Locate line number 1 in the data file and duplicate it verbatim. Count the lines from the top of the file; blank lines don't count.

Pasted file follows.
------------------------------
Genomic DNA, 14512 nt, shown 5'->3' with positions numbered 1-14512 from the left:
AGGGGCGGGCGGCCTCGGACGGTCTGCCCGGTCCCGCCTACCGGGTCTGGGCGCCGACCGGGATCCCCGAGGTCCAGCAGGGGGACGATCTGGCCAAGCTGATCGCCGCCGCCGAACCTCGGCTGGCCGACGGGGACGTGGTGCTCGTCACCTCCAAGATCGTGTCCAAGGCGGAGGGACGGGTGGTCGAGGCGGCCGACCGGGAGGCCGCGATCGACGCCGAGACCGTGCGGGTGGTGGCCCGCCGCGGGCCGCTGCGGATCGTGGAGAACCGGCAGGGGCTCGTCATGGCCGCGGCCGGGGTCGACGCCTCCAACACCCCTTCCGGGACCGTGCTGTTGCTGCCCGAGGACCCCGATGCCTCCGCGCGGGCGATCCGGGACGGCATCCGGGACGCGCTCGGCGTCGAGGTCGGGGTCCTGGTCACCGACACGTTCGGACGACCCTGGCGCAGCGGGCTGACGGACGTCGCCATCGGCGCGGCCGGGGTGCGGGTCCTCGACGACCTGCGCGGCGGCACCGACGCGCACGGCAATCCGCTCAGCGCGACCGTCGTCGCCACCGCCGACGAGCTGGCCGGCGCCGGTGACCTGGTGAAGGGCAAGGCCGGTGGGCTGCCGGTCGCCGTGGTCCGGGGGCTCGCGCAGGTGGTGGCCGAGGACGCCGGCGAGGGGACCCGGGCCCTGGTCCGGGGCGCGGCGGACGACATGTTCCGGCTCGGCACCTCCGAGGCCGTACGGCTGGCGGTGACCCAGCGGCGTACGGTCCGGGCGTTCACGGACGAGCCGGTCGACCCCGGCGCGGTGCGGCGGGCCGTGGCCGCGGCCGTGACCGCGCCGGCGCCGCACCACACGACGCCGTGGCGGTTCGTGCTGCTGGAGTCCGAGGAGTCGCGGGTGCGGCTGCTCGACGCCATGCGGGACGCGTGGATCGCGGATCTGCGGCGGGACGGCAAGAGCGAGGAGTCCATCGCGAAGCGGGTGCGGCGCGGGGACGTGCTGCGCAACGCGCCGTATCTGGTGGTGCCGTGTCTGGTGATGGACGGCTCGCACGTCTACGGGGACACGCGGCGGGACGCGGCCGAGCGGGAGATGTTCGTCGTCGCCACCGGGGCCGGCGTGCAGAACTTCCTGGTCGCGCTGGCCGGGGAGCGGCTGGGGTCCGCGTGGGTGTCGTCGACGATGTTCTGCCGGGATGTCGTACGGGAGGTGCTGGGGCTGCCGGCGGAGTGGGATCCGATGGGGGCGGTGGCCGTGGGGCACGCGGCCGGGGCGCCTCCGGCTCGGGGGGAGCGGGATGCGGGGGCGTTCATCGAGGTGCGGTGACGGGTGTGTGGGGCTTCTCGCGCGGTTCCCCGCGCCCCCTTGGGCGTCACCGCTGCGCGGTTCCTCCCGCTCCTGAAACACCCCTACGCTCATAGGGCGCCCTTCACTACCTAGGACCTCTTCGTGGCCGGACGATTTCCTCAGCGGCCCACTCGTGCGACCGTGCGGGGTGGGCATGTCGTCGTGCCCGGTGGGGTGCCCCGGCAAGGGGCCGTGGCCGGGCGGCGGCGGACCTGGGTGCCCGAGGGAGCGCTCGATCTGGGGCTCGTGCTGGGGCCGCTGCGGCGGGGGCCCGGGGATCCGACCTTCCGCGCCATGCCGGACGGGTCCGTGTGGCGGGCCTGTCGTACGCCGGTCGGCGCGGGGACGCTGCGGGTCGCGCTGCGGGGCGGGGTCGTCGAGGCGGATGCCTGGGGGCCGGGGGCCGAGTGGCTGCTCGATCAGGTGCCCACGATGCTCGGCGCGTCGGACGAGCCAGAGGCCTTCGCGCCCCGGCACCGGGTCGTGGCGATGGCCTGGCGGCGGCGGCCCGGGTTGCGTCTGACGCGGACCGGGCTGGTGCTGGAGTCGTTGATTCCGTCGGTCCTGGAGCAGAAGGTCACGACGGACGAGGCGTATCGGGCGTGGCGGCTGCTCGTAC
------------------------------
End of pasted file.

Genomic DNA, 14512 nt, shown 5'->3' with positions numbered 1-14512 from the left: